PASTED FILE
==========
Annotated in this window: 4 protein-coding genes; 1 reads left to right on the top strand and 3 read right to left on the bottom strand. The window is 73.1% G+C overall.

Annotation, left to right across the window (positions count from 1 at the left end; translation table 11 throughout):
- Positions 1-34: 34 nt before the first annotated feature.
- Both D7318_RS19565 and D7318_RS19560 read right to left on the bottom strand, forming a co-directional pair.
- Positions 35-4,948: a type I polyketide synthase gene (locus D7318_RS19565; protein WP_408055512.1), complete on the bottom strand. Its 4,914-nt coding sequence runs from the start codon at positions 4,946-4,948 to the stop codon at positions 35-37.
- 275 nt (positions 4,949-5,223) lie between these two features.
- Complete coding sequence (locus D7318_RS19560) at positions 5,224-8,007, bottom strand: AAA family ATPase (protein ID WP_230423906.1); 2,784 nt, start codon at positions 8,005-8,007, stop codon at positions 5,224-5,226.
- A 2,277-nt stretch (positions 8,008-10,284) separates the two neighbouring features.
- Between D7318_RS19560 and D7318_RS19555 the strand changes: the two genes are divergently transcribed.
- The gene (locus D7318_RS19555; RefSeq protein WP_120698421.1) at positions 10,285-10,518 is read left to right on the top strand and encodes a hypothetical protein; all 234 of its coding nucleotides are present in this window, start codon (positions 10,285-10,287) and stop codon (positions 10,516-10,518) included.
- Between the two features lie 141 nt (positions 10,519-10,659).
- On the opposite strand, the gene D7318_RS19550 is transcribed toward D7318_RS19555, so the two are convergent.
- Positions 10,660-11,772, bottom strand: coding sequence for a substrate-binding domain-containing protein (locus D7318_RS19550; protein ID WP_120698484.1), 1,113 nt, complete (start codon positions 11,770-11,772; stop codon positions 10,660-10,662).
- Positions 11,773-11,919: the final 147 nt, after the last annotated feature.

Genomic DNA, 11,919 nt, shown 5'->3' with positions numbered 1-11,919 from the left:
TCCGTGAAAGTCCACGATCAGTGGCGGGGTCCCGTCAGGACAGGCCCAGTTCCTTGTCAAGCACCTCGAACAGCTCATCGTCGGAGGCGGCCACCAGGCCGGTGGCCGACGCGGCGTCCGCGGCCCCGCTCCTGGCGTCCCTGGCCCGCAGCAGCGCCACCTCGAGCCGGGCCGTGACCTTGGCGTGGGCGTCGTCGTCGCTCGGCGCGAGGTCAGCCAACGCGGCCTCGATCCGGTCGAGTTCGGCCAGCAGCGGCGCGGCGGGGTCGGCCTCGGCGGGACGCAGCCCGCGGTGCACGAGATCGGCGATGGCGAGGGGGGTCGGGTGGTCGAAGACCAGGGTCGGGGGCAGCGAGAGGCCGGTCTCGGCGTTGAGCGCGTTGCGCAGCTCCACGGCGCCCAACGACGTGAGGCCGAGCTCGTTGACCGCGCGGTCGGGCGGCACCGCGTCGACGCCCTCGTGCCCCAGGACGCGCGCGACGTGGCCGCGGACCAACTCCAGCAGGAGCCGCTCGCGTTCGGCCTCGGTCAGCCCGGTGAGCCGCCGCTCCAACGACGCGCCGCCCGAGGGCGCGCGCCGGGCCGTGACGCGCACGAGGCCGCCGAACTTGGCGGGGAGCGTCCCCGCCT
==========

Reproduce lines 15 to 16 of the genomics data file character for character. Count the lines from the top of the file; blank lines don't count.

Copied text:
Genomic DNA, 11,919 nt, shown 5'->3' with positions numbered 1-11,919 from the left:
TCCGTGAAAGTCCACGATCAGTGGCGGGGTCCCGTCAGGACAGGCCCAGTTCCTTGTCAAGCACCTCGAACAGCTCATCGTCGGAGGCGGCCACCAGGCCGGTGGCCGACGCGGCGTCCGCGGCCCCGCTCCTGGCGTCCCTGGCCCGCAGCAGCGCCACCTCGAGCCGGGCCGTGACCTTGGCGTGGGCGTCGTCGTCGCTCGGCGCGAGGTCAGCCAACGCGGCCTCGATCCGGTCGAGTTCGGCCAGCAGCGGCGCGGCGGGGTCGGCCTCGGCGGGACGCAGCCCGCGGTGCACGAGATCGGCGATGGCGAGGGGGGTCGGGTGGTCGAAGACCAGGGTCGGGGGCAGCGAGAGGCCGGTCTCGGCGTTGAGCGCGTTGCGCAGCTCCACGGCGCCCAACGACGTGAGGCCGAGCTCGTTGACCGCGCGGTCGGGCGGCACCGCGTCGACGCCCTCGTGCCCCAGGACGCGCGCGACGTGGCCGCGGACCAACTCCAGCAGGAGCCGCTCGCGTTCGGCCTCGGTCAGCCCGGTGAGCCGCCGCTCCAACGACGCGCCGCCCGAGGGCGCGCGCCGGGCCGTGACGCGCACGAGGCCGCCGAACTTGGCGGGGAGCGTCCCCGCCT